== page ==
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No. 43 (June 1963)
– 43 –

Father Wanders, of Panguru, has sent us this account of the discussions which occurred during the great meeting at Waitangi last March.

Te Hui Ki Waitangi

‘E kore pea taua e whakataua a te taenga atu ki te marae. He hui nui hoki: he hui kahakura anahe.”

I pera atu taku ki ki a Pa Henare Tate, i a taua e tata ana ki te marae o Waitangi, ki te marae o nga motu e rua.

Heoi, te tatutanga i te hoiho, kahore he roa ka puta mai nga kuikuia i roto i te whare.

“Haere mai, haere mai, haere mai, haere mai e Pa ma.” Powhiritia maua ki roto ki te whare hui, kia tukuna nga roimata, kia tangi tahi matou ko te tangata whenua i nga mate, i te rironga atu ra hoki o te kaumatua o te marae, o Hamiora Maioha.

Ka rere mai nga mihi a nga kaumatua, a kua tangata whenua hoki maua, mai i te ahiahi o te Rahoroi tae noa ki te Taitei, i te pakarutanga o te hui.

Kaati: kua rongo koutou katoa i te rangatira, i te ataahua o taua hui. Maku e ki, ko nga manaaki ki a maua, otira ki a matou ko nga mema o te hahi Katorika, kihai i arikarika. Ko te mea ataahua rawa ia, ko te kotahitangi o te whakaaro.

Kihai ahau i whakaae kia parangia i nga po e rima: koia ahau e kaha ki te ki: anei te whakarapopotanga o nga korero.

E kore te kotahitanga o te iwi maori e oti i runga i te kaupapa o te kingitanga o Waikato, i te ropu o te Kotahitanga, i te aha i te aha ranei. Ahakoa i whakaarahia te haki o taua ropu ki runga rawa i te poukara o te marae: te kitenga ake e nga rangatira o te hui, ka tukuna ki raro, a hopukia ana e ratou.

Ko te wairua o te Tiriti o Waitangi te kaupapa e tutuki ai te kotahitanga o te iwi Maori.

Tukuna te wahine kia korero i runga i te marae. Kei a ia te whakapakari, te kaha hoki e whai hua ai nga whaikorero, nga tautohetohe a te tane.

Ina hoki, na te wahine i whai tinana ai nga whakahaere, nga whiriwhiri katoa o te Ropu Toko i te Ora.

Whawhangia nga kaupapa whai tikanga, ara te reo Maori. Kia mutu ai a tatou tamariki te whiua mo te korero Maori i nga wharekura. Erangi kia whakaakona te reo Maori ki nga kura katoa, Maori, Pakeha.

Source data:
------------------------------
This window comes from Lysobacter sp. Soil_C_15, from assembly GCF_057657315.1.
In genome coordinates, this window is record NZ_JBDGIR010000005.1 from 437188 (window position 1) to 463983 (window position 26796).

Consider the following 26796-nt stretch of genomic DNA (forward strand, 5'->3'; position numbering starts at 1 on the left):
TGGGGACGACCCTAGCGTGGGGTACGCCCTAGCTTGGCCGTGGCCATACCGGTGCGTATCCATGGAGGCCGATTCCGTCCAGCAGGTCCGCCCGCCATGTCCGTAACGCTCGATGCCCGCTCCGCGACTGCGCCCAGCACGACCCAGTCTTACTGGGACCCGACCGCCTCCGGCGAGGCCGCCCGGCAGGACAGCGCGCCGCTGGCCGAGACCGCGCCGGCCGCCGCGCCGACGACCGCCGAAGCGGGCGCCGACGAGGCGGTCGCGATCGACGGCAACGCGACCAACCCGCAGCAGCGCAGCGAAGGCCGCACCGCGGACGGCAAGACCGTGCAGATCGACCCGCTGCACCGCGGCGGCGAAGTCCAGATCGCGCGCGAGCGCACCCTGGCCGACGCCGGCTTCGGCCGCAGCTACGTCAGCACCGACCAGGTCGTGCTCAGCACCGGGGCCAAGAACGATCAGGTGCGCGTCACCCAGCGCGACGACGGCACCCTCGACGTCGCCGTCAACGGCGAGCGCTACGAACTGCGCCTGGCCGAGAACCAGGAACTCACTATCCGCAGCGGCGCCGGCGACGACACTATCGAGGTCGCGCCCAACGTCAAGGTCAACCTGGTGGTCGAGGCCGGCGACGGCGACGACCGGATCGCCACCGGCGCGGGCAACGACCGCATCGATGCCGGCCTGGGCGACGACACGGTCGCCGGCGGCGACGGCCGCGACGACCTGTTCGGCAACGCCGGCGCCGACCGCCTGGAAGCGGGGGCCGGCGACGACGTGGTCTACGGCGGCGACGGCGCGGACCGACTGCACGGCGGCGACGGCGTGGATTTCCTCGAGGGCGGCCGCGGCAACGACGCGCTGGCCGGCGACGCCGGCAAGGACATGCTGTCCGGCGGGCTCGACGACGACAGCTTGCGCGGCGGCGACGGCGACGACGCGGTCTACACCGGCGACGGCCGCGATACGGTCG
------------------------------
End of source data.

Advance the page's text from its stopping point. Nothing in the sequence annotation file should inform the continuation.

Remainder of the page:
Whakamanangia te tohutohu tuatoru a Ta

Picture icon

Te Awamutu Courier Photo
Our photograph of Sir Bernard Fergusson and Lady Fergusson with Piki, daughter of King Koroki, was taken when the Governor-General and his wife visited Kawhia recently.
In the last few months Sir Bernard and Lady Fergusson have visited so many Maori communities, in so many different parts of the country, that ‘Te Ao Hou’ has pretty well given up hope of keeping track of their movements.
Among others, they have met the Maori people of Auckland, Wellington, Ngaruawahia, Northland and the East Coast, and their sincerity, natural charm and warm interest in Maori life, as well as Sir Bernard's knowledge of Maori, have already won them thousands of Maori friends. As a speaker at Te Kaha put it in his welcoming speech to Sir Bernard: ‘Here indeed we have a real Maori Governor-General for the Maori people
.’

Apirana Ngata: ko te hinengaro me whakaae ki te Atua hei Matua Nui mo tatou katoa.

I konei ka panuitia e te rangatira o te whare, e Hone Heke, kia kawea te karakia o te aonga ake o te ra e u ai te Kuini, e nga hahi katoa; he whakaaro kia manaakitia mai, kia whai hua i te whaikorero nui a Ta Turi Kara, te mangai o te iwi katoa ki te aroaro o te Kuini.

Na kua rongo katoa koutou i te whakautu a te Kuini. Ina te raumati o ana korero!

E nga hapu, e nga reo, e nga hau e wha: whakatika! I parekareka te ao katoa ki te hau o te Maori.

Kia u ki te Maoritanga!